Schlesi: The First Multiclient Testnet

Since our last update, Afri has been busy putting together Schlesi, the first multiclient testnet for Eth2. This is a huge achievement as it has the potential of becoming The official multiclient testnet, though we should expect frequent testnet reboots over the next couple of days, particularly with the upcoming new Eth2 spec breaking release (v0.12). You can keep an eye on the testnet using the following resources:

This testnet has been bootstraped using Lighthouse and Prysm Beacon Nodes and Validator Clients, with Nimbus and Teku recently joining the party. Lodestar is also successfully syncing Schlesi!

Lighthouse is now configured to connect to Schlesi by default, with the related spec and genesis state baked into our binary. If you want to run a Lighthouse validator on Schlesi, follow the steps outlined in the Lighthouse book.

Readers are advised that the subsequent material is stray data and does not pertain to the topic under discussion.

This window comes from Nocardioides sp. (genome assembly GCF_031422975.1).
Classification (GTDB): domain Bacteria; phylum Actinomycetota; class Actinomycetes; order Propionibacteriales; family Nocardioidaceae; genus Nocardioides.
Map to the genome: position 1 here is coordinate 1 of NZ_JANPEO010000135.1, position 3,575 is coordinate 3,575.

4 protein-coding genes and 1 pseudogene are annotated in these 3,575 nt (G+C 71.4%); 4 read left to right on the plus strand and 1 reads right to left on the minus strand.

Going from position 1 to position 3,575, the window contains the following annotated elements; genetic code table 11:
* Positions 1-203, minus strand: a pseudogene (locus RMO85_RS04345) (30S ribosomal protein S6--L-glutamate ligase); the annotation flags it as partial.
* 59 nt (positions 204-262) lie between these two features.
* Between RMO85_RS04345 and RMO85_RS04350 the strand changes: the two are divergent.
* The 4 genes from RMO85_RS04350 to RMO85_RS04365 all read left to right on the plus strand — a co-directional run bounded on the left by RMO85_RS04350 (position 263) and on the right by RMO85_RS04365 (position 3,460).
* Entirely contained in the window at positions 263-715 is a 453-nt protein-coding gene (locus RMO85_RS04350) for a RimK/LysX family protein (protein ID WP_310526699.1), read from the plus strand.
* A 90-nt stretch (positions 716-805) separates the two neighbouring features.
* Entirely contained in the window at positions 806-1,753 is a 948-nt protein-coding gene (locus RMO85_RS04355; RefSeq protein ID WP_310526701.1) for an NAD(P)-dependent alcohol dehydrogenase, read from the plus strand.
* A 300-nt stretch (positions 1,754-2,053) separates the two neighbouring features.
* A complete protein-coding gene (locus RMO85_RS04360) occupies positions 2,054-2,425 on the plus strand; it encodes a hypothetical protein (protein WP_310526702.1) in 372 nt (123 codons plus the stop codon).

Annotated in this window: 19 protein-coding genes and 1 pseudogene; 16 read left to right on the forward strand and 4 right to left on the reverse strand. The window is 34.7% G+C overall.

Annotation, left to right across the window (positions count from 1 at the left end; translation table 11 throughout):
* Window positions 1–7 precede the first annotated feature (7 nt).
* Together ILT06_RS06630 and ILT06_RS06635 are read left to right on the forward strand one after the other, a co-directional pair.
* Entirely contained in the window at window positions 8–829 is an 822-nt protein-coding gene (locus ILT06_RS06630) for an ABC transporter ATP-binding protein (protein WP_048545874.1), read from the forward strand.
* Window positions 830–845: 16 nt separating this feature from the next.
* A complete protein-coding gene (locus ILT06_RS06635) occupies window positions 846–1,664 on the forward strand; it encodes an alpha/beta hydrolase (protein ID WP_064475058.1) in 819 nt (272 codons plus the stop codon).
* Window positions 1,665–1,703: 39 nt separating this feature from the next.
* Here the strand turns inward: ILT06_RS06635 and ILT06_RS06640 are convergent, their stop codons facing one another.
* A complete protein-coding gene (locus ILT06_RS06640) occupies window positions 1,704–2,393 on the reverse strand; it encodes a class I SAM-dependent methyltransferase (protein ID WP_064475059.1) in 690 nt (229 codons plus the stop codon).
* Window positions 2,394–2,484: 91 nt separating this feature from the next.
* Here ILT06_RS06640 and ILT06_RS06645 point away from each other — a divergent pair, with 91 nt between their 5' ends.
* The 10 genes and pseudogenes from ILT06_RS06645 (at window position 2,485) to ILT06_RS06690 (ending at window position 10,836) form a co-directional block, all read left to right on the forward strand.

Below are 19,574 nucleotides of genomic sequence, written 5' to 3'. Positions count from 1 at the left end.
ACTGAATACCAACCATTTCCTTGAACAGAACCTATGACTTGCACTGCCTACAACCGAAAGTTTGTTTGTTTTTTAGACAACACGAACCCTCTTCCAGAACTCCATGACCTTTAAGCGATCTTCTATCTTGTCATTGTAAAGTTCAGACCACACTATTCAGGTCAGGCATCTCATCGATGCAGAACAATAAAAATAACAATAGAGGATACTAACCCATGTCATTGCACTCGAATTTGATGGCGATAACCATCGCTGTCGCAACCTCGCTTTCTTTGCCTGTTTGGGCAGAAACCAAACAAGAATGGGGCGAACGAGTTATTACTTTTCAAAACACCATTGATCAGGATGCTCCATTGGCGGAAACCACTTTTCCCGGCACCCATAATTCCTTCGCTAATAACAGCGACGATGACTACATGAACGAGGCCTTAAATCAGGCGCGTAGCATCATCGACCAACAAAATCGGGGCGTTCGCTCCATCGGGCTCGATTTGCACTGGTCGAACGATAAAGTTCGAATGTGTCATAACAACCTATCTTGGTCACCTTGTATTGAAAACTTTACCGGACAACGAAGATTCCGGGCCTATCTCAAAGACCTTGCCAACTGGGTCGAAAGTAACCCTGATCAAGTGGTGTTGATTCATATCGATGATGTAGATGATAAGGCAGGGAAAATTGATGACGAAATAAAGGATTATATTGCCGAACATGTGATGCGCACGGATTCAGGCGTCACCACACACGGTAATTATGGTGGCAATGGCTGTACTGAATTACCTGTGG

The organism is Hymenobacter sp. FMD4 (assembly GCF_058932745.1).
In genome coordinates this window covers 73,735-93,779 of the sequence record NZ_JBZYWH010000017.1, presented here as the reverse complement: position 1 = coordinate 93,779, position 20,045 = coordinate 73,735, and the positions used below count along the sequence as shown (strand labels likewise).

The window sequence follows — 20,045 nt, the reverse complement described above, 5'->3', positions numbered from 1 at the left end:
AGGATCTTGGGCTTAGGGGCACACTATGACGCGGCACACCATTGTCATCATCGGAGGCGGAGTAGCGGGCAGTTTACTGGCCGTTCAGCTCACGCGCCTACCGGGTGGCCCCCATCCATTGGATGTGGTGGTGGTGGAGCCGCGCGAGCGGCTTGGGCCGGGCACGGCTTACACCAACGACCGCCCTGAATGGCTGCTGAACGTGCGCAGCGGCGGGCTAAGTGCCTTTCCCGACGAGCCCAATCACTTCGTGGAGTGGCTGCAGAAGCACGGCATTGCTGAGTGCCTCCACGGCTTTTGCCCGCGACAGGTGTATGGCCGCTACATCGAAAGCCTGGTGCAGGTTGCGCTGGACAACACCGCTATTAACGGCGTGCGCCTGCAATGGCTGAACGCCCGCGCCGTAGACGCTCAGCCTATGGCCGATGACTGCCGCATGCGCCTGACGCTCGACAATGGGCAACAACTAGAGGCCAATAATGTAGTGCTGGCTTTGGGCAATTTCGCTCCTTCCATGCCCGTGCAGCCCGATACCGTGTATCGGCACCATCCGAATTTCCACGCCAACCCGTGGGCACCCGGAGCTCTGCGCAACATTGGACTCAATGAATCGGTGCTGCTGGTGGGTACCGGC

If you just want to sync the Schlesi chain (i.e. only running a Beacon Node that's not actively participating to the consensus), simply run the following command:

lighthouse bn

Your beacon node should start finding peers and sync its way up to the head of the chain! Please feel free to join our Discord to let us know if you're experiencing any issues.

External Security Review

We're very excited to kick off our first external security assessment with Trail of Bits on May 18th. This is a major milestone for Lighthouse and the first external security audit of an Eth2 client. While we've been taking security extremely seriously throughout the entire development process (extensive fuzzing, internal code reviews, etc.), this first review will be a great opportunity for a reputable independent security firm to take a close look at an Eth2 implementation.